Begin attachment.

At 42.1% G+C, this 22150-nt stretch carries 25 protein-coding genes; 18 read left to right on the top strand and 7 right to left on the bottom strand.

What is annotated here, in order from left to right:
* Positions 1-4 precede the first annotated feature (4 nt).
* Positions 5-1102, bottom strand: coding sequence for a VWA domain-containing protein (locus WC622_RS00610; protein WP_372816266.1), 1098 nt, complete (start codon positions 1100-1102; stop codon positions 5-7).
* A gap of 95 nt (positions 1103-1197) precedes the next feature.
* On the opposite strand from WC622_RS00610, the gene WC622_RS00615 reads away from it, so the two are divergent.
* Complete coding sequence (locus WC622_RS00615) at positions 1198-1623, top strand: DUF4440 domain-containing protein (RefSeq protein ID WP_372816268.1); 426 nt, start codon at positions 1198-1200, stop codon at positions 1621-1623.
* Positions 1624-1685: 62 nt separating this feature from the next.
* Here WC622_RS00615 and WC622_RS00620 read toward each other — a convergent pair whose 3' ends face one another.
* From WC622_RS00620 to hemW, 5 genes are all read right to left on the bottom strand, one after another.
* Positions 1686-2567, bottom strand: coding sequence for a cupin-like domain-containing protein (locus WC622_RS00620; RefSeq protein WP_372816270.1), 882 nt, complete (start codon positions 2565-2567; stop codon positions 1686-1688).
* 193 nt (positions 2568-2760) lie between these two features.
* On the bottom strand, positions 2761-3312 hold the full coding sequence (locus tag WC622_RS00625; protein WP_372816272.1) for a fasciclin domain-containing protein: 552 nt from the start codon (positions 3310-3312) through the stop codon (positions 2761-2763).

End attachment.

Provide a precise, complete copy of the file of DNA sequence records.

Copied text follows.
At 42.1% G+C, this 22150-nt stretch carries 25 protein-coding genes; 18 read left to right on the top strand and 7 right to left on the bottom strand.

What is annotated here, in order from left to right:
* Positions 1-4 precede the first annotated feature (4 nt).
* Positions 5-1102, bottom strand: coding sequence for a VWA domain-containing protein (locus WC622_RS00610; protein WP_372816266.1), 1098 nt, complete (start codon positions 1100-1102; stop codon positions 5-7).
* A gap of 95 nt (positions 1103-1197) precedes the next feature.
* On the opposite strand from WC622_RS00610, the gene WC622_RS00615 reads away from it, so the two are divergent.
* Complete coding sequence (locus WC622_RS00615) at positions 1198-1623, top strand: DUF4440 domain-containing protein (RefSeq protein ID WP_372816268.1); 426 nt, start codon at positions 1198-1200, stop codon at positions 1621-1623.
* Positions 1624-1685: 62 nt separating this feature from the next.
* Here WC622_RS00615 and WC622_RS00620 read toward each other — a convergent pair whose 3' ends face one another.
* From WC622_RS00620 to hemW, 5 genes are all read right to left on the bottom strand, one after another.
* Positions 1686-2567, bottom strand: coding sequence for a cupin-like domain-containing protein (locus WC622_RS00620; RefSeq protein WP_372816270.1), 882 nt, complete (start codon positions 2565-2567; stop codon positions 1686-1688).
* 193 nt (positions 2568-2760) lie between these two features.
* On the bottom strand, positions 2761-3312 hold the full coding sequence (locus tag WC622_RS00625; protein WP_372816272.1) for a fasciclin domain-containing protein: 552 nt from the start codon (positions 3310-3312) through the stop codon (positions 2761-2763).